NEW YORK ( TheStreet) -- It was supposed to be a red-letter year for China's economic engagement with Taiwan. The island's most China-friendly president in history had won re-election, and both sides followed this event by pledging to tear down more trade and investment barriers as a prelude to any political agreements between the two old enemies.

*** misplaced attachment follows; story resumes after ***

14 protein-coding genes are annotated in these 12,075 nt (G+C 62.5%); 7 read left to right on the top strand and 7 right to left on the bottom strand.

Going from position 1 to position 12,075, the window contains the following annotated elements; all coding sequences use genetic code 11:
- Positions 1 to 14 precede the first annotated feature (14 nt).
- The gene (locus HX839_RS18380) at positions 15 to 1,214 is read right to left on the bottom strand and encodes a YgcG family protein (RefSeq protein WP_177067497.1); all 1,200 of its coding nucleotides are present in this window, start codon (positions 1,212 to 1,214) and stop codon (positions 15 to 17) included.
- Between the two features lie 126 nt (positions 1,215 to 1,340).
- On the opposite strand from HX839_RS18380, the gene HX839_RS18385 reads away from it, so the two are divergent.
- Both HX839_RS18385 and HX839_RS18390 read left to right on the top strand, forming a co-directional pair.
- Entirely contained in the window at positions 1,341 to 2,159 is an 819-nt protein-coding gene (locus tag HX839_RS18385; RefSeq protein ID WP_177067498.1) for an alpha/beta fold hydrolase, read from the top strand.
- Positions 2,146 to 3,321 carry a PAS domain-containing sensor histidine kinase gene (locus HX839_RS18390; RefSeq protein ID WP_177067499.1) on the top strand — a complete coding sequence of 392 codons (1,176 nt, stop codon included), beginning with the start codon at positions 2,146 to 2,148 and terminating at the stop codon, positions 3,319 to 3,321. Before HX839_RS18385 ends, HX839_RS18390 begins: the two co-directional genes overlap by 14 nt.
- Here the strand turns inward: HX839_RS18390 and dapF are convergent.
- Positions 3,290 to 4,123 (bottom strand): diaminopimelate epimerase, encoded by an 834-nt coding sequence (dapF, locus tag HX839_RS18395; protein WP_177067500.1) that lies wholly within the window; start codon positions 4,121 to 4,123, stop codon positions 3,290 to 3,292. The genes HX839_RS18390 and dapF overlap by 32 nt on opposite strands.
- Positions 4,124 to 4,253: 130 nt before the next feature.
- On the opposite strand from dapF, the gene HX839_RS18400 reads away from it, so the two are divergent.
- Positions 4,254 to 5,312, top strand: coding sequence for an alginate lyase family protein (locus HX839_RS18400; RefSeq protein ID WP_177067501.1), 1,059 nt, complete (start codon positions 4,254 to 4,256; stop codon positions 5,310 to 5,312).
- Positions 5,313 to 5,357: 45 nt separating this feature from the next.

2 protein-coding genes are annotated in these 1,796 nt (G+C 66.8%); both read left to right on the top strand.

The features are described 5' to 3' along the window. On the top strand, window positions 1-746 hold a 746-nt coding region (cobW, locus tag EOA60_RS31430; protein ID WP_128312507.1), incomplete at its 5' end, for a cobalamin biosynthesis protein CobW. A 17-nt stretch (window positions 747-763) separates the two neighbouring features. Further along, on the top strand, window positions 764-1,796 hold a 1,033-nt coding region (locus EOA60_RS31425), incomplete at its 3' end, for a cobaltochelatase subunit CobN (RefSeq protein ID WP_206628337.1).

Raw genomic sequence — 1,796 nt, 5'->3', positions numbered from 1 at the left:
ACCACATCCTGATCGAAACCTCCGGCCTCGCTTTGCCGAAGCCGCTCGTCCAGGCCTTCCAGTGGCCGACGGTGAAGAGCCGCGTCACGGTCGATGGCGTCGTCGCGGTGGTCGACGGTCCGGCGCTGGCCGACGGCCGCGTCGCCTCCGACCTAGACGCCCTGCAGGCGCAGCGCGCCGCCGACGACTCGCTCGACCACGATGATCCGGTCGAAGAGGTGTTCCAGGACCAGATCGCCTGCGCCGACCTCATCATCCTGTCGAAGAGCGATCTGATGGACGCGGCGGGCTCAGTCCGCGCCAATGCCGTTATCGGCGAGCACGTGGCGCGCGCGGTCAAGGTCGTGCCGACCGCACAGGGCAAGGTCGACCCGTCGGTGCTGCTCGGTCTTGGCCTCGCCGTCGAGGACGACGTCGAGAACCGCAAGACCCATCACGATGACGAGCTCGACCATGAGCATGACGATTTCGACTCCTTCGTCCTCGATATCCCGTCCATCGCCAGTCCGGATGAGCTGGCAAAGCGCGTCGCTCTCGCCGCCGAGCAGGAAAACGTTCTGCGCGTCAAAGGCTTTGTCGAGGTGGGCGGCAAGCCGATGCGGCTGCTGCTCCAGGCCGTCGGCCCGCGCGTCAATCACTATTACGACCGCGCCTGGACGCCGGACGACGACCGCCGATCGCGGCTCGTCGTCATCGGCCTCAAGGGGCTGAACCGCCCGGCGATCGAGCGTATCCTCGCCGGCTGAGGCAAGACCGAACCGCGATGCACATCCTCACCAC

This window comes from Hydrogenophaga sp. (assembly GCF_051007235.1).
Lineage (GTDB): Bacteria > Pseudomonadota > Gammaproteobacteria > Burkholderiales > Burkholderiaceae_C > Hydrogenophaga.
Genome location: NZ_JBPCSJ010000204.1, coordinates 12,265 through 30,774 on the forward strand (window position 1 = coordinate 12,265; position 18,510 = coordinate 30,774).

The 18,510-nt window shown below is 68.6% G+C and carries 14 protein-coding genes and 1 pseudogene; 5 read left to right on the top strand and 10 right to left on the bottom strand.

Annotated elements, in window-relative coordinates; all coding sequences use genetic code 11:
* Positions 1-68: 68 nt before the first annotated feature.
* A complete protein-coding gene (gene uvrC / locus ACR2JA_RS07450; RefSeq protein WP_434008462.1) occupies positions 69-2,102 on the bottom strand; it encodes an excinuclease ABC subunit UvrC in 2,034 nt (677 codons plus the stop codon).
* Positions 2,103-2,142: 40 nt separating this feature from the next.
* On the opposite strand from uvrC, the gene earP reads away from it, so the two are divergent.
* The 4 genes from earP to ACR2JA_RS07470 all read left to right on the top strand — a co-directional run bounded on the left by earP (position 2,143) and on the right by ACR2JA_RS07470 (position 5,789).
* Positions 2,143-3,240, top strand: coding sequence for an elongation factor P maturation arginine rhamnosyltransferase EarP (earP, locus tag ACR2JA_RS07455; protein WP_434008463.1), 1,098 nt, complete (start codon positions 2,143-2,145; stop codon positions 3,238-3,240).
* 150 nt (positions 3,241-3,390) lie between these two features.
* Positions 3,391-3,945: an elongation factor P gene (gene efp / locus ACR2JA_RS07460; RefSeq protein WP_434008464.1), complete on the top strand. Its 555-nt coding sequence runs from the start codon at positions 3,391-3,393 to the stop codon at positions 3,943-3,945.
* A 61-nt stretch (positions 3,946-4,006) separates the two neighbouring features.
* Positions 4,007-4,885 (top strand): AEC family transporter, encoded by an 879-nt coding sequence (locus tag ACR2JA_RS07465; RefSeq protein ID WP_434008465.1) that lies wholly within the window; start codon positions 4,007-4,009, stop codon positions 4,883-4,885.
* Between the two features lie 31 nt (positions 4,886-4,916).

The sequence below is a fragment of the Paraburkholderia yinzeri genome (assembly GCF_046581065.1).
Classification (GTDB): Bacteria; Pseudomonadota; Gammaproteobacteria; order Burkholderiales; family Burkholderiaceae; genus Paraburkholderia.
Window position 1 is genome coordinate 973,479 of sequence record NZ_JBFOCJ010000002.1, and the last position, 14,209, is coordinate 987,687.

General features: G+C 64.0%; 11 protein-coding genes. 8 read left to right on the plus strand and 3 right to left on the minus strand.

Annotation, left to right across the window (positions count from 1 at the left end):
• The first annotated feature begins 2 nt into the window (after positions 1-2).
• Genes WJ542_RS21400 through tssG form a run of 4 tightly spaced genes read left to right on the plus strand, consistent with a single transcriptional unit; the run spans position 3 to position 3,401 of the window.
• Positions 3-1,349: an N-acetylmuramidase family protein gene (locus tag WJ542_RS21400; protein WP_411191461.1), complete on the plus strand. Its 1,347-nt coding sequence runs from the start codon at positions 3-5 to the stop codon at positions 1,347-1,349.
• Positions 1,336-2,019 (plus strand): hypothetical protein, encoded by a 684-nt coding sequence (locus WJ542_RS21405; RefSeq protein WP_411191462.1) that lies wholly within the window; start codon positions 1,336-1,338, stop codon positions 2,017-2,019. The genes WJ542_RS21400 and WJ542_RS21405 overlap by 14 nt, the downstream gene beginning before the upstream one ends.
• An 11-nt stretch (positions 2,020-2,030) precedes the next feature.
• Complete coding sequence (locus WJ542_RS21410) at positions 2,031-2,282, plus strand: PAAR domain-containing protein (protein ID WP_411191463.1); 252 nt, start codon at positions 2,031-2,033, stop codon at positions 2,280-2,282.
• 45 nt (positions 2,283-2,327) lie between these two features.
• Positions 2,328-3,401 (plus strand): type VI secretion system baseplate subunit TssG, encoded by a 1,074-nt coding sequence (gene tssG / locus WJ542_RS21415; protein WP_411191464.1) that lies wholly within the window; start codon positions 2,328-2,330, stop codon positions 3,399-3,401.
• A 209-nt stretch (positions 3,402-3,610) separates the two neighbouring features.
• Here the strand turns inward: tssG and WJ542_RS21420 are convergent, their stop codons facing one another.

But red flags are beginning to fly instead. Although both sides wax optimistic about more agreements in the pipeline, momentum has at least slowed on deals that would cut import tariffs and allow more investment in Taiwan from the other side. The slowdown could be just a pause as China grapples with its own leadership transition later this year, but it could portend something chillier, such as China demanding political concessions that Taiwan doesn't want to give. For now, the small number of companies in China and Taiwan that have gained from earlier trade deals is waiting for the next move. So are some major publicly traded companies in Europe and the U.S. that see profits from the trend of warmer China-Taiwan relations but need reassurances that trend will continue. Negotiators from the two sides are supposed to meet in Taipei before the end of June. Yet no date has been set, and their skeletal agenda covers investor protection accords, but nothing that actually rips down barriers. The barriers were built very high before 2008, when Taiwan was talking about de jure independence from China to consummate about six decades of self-rule. China claims sovereignty over Taiwan and had threatened to use force if Taiwan veered too far toward legal independence. After 2008, with sabers dropped, Taiwan's incumbent president turned icy relations into a sudden flow of trade, transit and economic deals. His government has gradually let mainland Chinese firms buy shares on the Taiwan Stock Exchange and make direct investment in Taiwanese companies. The two sides also opened 558 direct flights and allowed millions of mainland tourists to visit the island just 100 miles away. Those deals steadied Taiwan's China Airlines (2610.TW) and EVA Airways (2618.TW) as China flights suddenly went from zero to 10% of their business.